The New York Public Library today launched a new initiative it's calling "Insta Novels," in which it will post classic novels and short stories as Instagram Stories. You won't need a NYPL card or have to live nearby to gain access to Insta Novels as the feature will be available to anyone who has an Instagram account (via The Wall Street Journal).
To start off, the library is offering Lewis Carroll's "Alice's Adventures in Wonderland," and plans to next highlight Charlotte Perkins Gilman's "The Yellow Wallpaper" and Franz Kafka's "The Metamorphosis." The platform was built to "promote reading in general," as well as expand the brand recognition of the NYPL and its ability to "adapt to the digital era."
“We want people to understand that libraries aren’t just those brick-and-mortar places full of dusty books,” said Christopher Platt, the NYPL’s chief branch library officer.
Specifically, these novels and stories will be housed on the NYPL's Instagram page as Story Highlights. The library is dividing Alice's Adventures in Wonderland up in multiple parts, and Part 1 is available to read today. Once you open up the "Alice Part 1" story, the library has created an area on the page to rest your thumb on the screen.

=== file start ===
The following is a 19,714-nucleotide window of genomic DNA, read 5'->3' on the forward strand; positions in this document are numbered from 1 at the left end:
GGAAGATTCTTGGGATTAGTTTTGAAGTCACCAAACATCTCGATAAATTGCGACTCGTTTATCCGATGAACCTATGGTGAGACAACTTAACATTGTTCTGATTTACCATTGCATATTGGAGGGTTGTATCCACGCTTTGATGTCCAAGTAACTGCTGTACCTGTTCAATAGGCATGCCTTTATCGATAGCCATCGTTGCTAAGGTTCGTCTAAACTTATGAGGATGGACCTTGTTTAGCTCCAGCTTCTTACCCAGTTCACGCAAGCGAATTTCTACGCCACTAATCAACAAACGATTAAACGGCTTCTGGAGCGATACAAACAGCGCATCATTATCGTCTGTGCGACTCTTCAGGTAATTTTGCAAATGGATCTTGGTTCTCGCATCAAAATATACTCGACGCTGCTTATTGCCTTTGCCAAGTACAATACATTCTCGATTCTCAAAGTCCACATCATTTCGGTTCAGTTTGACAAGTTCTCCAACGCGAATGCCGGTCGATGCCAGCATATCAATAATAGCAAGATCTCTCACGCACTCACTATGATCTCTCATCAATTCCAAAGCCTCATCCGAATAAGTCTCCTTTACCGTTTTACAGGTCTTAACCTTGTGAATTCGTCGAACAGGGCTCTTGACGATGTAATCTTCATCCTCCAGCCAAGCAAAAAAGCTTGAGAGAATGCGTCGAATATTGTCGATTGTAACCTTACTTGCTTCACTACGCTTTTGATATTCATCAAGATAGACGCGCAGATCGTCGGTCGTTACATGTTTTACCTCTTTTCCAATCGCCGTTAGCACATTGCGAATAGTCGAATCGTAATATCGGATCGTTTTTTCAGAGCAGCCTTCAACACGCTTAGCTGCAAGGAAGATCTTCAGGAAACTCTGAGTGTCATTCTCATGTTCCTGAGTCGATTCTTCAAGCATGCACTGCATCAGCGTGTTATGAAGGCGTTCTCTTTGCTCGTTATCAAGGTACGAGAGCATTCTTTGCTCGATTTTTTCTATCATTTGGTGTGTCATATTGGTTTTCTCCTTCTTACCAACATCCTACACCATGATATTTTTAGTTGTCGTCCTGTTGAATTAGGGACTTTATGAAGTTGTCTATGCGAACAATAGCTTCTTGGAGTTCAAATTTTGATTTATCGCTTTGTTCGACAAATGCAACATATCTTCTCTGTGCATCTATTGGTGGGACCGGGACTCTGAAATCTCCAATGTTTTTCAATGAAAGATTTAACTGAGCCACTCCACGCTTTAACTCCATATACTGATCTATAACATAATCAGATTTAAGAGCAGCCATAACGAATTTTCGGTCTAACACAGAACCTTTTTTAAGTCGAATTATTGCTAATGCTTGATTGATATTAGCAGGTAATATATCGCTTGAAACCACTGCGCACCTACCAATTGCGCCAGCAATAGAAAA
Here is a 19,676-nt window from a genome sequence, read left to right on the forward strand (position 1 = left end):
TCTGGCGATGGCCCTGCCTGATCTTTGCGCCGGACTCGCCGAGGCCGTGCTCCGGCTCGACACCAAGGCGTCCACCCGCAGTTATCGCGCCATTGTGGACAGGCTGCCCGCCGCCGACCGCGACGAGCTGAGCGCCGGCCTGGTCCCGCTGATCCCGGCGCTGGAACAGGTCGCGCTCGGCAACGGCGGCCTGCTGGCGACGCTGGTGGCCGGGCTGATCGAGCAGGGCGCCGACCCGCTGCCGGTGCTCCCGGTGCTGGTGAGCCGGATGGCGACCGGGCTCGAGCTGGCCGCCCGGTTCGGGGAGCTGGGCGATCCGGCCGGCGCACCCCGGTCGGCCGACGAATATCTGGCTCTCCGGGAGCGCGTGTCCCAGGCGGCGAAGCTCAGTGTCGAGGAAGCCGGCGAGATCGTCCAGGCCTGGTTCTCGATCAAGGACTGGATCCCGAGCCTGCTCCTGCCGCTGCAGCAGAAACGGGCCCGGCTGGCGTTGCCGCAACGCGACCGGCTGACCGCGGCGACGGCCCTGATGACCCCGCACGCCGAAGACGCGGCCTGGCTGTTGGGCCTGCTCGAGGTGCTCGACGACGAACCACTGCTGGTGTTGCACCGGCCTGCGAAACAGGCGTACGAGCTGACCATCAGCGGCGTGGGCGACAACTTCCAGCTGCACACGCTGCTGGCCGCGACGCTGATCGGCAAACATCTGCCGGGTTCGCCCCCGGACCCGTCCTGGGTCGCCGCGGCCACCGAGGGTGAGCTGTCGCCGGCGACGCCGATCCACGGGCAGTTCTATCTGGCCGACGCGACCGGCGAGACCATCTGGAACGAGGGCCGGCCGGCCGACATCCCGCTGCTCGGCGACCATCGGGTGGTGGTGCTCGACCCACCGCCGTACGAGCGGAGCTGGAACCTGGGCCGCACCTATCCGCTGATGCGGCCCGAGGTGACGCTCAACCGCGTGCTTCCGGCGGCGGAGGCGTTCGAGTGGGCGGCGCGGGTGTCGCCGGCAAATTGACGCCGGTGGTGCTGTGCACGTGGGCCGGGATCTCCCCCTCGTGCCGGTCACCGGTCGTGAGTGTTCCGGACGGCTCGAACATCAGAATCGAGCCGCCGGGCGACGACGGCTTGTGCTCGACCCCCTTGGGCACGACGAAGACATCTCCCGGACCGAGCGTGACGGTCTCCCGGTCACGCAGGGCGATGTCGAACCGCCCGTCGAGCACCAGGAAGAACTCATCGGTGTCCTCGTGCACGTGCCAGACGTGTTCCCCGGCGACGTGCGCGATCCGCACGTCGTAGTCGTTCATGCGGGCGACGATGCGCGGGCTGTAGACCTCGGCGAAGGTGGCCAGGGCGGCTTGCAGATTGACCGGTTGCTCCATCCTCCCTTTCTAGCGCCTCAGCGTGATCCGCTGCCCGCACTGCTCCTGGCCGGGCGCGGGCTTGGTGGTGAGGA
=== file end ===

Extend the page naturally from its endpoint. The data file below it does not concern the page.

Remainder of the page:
The way Instagram Stories work is that when you place a finger on the story, it pauses as long as you continue to interact with it. So, in order to ensure you can read a full page without the story progressing at a fast speed, you can rest your thumb on the screen, and then lift it to turn the page. Alice Part 1 extends to page 83 and the sixth chapter of Lewis Carroll's novel, and Part 2 will be added as a Story Highlight tomorrow.
Unlike stories posted to the central area of Instagram, which disappear after 24 hours, stories that you add to your "Highlights" on your account page are permanent. This means that those reading Insta Novels don't have to worry about finishing the books in under a day, although there doesn't appear to be any way to save your progress if you don't finish the story in one sitting.
The library worked with advertising agency Mother in New York to create Insta Novels, with Mother chief creative officer Corinna Falusi stating that the experience is "unmistakably like reading a paperback novel."